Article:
Some bottles can be sterilised in the microwave, while others need to be placed in a special unit, so you’ll need to check with the bottle manufacturer if you’re uncertain about the type you have. It takes only 90 seconds to microwave a bottle.
Putting your equipment in a pan on the hob requires no more equipment than what’s already in your kitchen. This is handy if you’re visiting and don’t want to takes lots of stuff with you. Make sure that all bottles are cleaned, and then completely covered by the boiling water. Leave for 15 minutes. The major drawback with the hot steam/water methods is that the equipment is scaldingly hot for a while after – not ideal if your baby’s suddenly screaming for a drink! Running bottles under water to cool them isn’t a good idea, as it stops them being sterile. Your best piece of equipment in this case is a good 10-minute distraction technique!
Once you introduce cows’ milk at 12 months, sterilising will become a thing of the past. You can load everything into the dishwasher, keeping clean bottles in the cupboard until you need them. But teats should still be given a good scrub before you put them into the machine. It’s tempting to use cows’ milk for everything, as it’s hassle free. But you shouldn’t use it all the time just because it’s accessible. .
Otherwise known as ‘baby bottle’ tooth decay’, it’s the result of a baby constantly sipping a bottle throughout the day – milk taken this way is just as damaging as juice.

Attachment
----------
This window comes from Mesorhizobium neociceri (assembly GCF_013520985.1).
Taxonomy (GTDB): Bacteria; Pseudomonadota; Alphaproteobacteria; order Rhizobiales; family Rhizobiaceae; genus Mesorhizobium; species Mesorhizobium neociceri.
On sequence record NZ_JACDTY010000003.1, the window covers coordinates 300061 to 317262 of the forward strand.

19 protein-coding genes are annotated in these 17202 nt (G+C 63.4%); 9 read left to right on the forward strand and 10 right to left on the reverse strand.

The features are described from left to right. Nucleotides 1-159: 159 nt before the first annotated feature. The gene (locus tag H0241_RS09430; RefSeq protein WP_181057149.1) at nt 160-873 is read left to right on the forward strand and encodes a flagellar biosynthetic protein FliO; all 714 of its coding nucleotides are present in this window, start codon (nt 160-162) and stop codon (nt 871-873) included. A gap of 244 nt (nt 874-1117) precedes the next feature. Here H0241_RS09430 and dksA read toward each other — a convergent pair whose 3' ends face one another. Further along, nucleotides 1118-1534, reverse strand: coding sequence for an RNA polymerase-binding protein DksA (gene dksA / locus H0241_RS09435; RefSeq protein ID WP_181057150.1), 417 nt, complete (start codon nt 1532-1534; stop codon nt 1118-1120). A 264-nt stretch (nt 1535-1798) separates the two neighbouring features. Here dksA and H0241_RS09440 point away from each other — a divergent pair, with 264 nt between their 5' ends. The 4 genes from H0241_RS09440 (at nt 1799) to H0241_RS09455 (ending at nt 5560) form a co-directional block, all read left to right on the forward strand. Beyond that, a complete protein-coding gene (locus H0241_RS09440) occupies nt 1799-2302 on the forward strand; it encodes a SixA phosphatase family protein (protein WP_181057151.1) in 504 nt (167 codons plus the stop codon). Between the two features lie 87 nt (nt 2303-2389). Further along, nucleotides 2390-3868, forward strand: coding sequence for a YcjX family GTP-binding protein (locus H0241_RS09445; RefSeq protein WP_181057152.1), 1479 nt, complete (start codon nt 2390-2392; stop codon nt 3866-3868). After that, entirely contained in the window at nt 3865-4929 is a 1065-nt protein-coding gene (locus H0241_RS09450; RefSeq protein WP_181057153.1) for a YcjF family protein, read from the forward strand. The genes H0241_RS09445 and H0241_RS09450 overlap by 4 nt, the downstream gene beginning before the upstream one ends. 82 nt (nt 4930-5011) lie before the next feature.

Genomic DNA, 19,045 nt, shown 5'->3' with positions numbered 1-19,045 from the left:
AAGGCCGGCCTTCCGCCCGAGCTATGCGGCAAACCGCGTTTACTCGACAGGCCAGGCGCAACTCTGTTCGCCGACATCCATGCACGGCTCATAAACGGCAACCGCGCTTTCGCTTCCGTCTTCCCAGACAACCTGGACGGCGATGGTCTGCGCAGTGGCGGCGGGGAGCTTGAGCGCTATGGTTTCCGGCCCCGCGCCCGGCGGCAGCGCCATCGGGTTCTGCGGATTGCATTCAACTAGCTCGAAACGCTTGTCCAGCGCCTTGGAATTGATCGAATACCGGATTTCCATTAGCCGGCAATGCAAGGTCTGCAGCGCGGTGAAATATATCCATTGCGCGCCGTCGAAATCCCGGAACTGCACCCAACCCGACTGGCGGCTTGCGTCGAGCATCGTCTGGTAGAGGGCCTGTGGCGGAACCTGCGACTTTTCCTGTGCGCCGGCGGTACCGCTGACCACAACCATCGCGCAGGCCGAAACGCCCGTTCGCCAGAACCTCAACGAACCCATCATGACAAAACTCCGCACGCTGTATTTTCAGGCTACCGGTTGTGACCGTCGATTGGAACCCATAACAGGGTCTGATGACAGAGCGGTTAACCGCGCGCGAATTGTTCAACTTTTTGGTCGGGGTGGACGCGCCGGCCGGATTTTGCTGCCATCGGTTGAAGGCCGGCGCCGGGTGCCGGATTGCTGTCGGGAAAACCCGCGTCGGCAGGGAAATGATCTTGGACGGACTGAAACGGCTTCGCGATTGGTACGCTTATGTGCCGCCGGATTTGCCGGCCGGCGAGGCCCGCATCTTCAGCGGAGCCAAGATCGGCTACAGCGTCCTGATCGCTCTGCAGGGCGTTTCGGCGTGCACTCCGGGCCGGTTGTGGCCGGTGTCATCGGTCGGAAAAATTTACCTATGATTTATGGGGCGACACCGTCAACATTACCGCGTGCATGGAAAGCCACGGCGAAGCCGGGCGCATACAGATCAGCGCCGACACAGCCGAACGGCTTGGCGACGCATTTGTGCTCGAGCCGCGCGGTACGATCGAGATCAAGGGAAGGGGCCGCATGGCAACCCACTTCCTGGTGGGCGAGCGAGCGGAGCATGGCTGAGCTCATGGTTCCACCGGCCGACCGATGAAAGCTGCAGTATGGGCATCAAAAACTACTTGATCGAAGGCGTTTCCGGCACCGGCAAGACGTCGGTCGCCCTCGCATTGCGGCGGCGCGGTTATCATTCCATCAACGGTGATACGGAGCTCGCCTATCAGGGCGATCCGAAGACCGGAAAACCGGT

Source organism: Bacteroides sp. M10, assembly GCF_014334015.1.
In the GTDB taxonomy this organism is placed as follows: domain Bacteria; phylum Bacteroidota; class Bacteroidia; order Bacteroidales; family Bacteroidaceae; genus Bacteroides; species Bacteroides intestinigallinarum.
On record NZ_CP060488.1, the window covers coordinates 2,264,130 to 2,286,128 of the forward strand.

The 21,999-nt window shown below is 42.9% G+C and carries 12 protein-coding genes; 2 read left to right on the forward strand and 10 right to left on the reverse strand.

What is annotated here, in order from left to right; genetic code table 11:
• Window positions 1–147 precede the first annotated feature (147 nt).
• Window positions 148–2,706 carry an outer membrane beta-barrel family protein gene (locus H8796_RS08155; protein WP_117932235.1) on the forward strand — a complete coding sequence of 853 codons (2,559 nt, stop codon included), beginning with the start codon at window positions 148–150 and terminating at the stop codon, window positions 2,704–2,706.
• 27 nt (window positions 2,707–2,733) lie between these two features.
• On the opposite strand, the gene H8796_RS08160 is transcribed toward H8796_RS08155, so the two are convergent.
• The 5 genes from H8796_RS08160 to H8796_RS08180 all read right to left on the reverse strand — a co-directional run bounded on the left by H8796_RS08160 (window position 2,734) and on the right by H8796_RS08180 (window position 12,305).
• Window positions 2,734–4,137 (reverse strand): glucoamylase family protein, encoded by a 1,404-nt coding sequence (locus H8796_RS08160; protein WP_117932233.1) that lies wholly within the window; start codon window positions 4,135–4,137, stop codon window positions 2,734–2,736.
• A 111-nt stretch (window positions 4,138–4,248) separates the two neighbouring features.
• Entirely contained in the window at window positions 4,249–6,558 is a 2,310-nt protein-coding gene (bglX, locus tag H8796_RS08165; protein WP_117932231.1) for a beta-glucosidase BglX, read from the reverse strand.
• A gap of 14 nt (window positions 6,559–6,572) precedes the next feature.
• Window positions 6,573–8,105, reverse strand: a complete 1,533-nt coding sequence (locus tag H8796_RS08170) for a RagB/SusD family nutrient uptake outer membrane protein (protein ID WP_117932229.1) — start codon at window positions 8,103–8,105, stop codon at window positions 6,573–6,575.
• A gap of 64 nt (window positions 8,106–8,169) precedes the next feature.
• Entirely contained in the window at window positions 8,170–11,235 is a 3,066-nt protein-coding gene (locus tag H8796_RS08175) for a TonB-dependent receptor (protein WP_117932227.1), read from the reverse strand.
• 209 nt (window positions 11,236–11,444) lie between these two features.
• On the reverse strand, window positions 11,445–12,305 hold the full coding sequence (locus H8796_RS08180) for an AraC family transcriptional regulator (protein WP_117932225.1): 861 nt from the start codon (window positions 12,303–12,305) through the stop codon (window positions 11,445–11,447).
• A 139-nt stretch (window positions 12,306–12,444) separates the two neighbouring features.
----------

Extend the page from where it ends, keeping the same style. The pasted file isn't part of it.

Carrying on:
Because milk is so soothing, it can be tempting to hand a bottle to a grumpy child and let him suck on it at will. But it contains quite a lot of sugar and acid, and constant feeding may result in a trip to the dentist well before your child’s third birthday.
By all means give milk to calm a fractious baby, but supervise him if he wants to hold the bottle himself and make sure it’s taken away afterwards.
As there’s no longer any need to sterilise, and cows’ milk seems to last relatively well out of the fridge (in a milk jug, for example) there’s a temptation to carry a milk drink around on an outing without any special preparations. But germs breed as easily in cows’ milk as they do in formula. Just because an adult can get away with a splash of spoiling milk in their tea doesn’t mean a toddler can too. If taking milk out with you, always keep it cool in a vacuum flask or cool bag, and dish it out little by little. Be careful if you leave milky products such as drinks, cakes and yogurts in the car, as it can become an oven and dairy products will go off.
If the sight of the medicine spoon approaching sends your toddler into a screaming fit, resist the temptation to ‘hide’ his dose in his milk. Even if he religiously finishes his bottle, there’s no guarantee he will this time and you’ll have no idea how much of the medicine went down. Most could have sunk to the bottom or maybe he got all of it in the first few sucks. It’s dangerous to estimate how much and then try to top it up with more, as this can lead to an overdose. It may seem cruel to pin down a wriggling, shrieking baby, but he’ll thank you for it when the toothache or flu goes and, unlike elephants, babies always forget!